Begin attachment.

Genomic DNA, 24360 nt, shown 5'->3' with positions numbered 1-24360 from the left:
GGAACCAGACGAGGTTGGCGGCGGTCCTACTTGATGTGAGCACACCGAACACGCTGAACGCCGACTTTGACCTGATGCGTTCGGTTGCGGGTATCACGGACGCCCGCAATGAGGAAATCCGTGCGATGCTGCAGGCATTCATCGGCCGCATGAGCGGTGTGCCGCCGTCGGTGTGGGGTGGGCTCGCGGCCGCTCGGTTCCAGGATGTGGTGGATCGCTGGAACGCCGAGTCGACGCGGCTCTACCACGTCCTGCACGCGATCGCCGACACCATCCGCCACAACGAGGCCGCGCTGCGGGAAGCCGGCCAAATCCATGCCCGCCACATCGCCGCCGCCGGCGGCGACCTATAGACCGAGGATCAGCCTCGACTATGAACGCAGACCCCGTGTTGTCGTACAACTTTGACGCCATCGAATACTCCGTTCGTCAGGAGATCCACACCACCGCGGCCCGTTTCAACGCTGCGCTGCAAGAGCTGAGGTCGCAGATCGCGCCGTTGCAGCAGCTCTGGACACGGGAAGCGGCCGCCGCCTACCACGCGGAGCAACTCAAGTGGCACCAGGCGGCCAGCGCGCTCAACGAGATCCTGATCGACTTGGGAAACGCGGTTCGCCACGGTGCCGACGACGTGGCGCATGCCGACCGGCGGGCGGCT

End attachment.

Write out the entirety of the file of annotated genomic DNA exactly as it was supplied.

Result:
Genomic DNA, 24360 nt, shown 5'->3' with positions numbered 1-24360 from the left:
GGAACCAGACGAGGTTGGCGGCGGTCCTACTTGATGTGAGCACACCGAACACGCTGAACGCCGACTTTGACCTGATGCGTTCGGTTGCGGGTATCACGGACGCCCGCAATGAGGAAATCCGTGCGATGCTGCAGGCATTCATCGGCCGCATGAGCGGTGTGCCGCCGTCGGTGTGGGGTGGGCTCGCGGCCGCTCGGTTCCAGGATGTGGTGGATCGCTGGAACGCCGAGTCGACGCGGCTCTACCACGTCCTGCACGCGATCGCCGACACCATCCGCCACAACGAGGCCGCGCTGCGGGAAGCCGGCCAAATCCATGCCCGCCACATCGCCGCCGCCGGCGGCGACCTATAGACCGAGGATCAGCCTCGACTATGAACGCAGACCCCGTGTTGTCGTACAACTTTGACGCCATCGAATACTCCGTTCGTCAGGAGATCCACACCACCGCGGCCCGTTTCAACGCTGCGCTGCAAGAGCTGAGGTCGCAGATCGCGCCGTTGCAGCAGCTCTGGACACGGGAAGCGGCCGCCGCCTACCACGCGGAGCAACTCAAGTGGCACCAGGCGGCCAGCGCGCTCAACGAGATCCTGATCGACTTGGGAAACGCGGTTCGCCACGGTGCCGACGACGTGGCGCATGCCGACCGGCGGGCGGCT